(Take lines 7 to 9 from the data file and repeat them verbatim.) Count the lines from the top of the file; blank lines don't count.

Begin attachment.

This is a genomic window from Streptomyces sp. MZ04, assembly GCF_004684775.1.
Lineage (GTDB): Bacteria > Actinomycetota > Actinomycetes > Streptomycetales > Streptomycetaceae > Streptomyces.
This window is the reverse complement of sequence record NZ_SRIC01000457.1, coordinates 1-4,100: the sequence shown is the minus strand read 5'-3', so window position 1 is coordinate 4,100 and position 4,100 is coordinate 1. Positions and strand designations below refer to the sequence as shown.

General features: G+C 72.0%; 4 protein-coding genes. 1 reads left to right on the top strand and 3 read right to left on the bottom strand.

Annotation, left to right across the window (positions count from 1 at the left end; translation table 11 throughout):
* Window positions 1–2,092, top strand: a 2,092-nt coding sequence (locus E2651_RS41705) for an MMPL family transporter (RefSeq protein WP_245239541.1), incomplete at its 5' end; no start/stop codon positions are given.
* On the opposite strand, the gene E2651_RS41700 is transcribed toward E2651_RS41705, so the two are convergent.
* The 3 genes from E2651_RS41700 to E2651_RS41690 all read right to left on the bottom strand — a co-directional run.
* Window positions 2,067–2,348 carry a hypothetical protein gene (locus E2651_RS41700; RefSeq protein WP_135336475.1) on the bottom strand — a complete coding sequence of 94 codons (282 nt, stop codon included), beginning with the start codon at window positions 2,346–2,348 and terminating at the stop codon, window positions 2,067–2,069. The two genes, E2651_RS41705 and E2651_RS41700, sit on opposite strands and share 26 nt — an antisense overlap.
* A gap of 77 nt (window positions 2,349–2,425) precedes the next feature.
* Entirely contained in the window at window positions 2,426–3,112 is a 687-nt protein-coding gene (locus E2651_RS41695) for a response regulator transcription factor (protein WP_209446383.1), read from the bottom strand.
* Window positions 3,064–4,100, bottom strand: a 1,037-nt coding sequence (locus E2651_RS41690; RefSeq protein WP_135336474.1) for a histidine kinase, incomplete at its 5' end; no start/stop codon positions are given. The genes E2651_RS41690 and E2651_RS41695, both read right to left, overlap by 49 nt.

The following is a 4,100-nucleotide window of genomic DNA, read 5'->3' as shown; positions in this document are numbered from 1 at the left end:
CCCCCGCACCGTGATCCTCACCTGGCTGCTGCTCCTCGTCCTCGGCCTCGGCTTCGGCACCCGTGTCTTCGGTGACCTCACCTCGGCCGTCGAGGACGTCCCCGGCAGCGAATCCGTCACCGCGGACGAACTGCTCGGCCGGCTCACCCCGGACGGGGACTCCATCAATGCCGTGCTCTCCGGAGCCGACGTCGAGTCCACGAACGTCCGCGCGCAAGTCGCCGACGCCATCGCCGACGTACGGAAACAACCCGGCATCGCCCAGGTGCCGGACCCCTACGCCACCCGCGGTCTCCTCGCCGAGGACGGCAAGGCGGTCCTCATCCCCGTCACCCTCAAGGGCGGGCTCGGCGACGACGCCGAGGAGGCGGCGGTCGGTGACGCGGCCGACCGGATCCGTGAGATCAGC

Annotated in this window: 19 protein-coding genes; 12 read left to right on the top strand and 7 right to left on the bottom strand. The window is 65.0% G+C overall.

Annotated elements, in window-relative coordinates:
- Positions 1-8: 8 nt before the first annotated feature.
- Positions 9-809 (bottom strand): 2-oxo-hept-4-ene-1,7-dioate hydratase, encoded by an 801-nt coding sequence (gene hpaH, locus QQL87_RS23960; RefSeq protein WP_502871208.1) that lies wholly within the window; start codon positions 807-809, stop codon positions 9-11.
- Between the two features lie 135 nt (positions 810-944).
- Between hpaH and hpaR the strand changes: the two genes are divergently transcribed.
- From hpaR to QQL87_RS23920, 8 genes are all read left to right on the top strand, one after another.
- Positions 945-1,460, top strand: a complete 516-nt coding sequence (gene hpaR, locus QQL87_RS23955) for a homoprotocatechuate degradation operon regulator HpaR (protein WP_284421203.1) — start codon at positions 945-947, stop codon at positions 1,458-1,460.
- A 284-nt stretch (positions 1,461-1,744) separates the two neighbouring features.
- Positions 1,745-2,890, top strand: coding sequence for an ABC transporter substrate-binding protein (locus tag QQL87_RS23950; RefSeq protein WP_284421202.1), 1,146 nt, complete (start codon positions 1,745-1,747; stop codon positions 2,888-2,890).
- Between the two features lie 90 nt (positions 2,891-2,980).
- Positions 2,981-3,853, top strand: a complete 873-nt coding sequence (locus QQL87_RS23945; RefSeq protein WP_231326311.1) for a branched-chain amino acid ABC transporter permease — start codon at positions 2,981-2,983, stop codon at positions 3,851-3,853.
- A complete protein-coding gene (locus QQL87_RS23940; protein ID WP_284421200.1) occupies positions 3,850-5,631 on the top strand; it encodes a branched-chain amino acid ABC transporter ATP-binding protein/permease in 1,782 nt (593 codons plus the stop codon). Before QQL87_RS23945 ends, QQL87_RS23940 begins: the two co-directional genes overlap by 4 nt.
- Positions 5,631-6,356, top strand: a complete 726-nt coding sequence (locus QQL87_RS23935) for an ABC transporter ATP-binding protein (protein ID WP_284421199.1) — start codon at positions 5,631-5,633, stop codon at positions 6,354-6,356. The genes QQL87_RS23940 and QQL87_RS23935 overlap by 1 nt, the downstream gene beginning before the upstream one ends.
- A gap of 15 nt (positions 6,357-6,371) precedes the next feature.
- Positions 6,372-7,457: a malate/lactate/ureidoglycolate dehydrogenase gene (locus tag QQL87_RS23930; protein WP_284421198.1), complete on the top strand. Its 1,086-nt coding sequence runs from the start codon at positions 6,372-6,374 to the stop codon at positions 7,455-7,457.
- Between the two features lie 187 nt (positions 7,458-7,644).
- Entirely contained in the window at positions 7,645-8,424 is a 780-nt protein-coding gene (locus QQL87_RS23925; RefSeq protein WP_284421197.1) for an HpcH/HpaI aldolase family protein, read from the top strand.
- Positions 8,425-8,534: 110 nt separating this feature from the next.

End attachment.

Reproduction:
* On the opposite strand, the gene E2651_RS41700 is transcribed toward E2651_RS41705, so the two are convergent.
* The 3 genes from E2651_RS41700 to E2651_RS41690 all read right to left on the bottom strand — a co-directional run.
* Window positions 2,067–2,348 carry a hypothetical protein gene (locus E2651_RS41700; RefSeq protein WP_135336475.1) on the bottom strand — a complete coding sequence of 94 codons (282 nt, stop codon included), beginning with the start codon at window positions 2,346–2,348 and terminating at the stop codon, window positions 2,067–2,069. The two genes, E2651_RS41705 and E2651_RS41700, sit on opposite strands and share 26 nt — an antisense overlap.